By Faith Peppers
University of Georgia
Georgia landscapes were glad to get the recent rains, but the mosquitoes that may follow are not as welcome.
"Nuisance mosquito populations are probably about to increase in a significant way," said Elmer Gray, an extension entomologist with the University of Georgia College of Agricultural and Environmental Sciences. "The recent period of regular rains and overcast days has filled up everything that could possibly hold water and not allowed anything to evaporate."
Not major WMV carrier
Consequently, expect an explosion of Asian Tiger Mosquitoes (Aedes albopictus) in the near future. While the Tiger Mosquito is a biting pest, it's not generally dangerous.
"Fortunately, this species has not been significantly implicated in the West Nile Virus cycle here in Georgia," Gray said. "But it is one of our most common pests in the upstate area."
Small studies and observations in the Athens, Ga., area are showing increases in WNV carriers.
"We're conducting a small study monitoring Culex quinquefasciatus,the primary WNV vector in Georgia, populations and they appear to be increasing as well," Gray said. "This rise is more likely due to the time of the year than anything else."
Basically, this species is more of a summer species (as is albopictus) and seems to be becoming more prevalent in the heat of summer, he said.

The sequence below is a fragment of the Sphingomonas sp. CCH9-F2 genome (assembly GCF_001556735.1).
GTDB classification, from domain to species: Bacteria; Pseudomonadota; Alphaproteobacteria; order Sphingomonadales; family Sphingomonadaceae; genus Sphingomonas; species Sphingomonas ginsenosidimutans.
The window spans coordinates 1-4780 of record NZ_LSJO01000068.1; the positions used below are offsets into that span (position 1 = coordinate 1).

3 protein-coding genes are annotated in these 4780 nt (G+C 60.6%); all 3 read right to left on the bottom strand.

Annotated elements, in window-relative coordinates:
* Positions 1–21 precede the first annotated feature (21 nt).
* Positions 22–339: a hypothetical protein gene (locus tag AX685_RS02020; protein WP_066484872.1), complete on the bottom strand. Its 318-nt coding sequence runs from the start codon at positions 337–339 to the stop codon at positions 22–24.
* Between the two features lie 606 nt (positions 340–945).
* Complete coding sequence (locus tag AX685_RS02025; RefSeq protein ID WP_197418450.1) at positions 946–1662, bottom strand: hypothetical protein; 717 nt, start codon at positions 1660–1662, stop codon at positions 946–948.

Eliminate standing water
Gray's personal observations show that mosquitoes can breed just about anywhere.
"I seem to find new things holding water and larvae everyday," he said. "A large sheet of plastic that was covering some brush supported significant populations in virtually every depression that was holding water. And a wheelbarrow, same deal, pet bowls, same deal, even down to a cup of water on my daughter's watercolor easel in my garage."
Gray says the best way to avoid these growing populations in your yard is to walk around everyday and empty everything that's holding water, no matter how small the amount. And to protect yourself against the pests already out there, select an insect repellant containing DEET.
"You should also wear light-colored, long-sleeved shirts and pants in addition to using insect repellents," said Gray. "And always follow the directions on repellents closely."
(Faith Peppers is the director of public affairs with the University of Georgia College of Agricultural and Environmental Sciences.)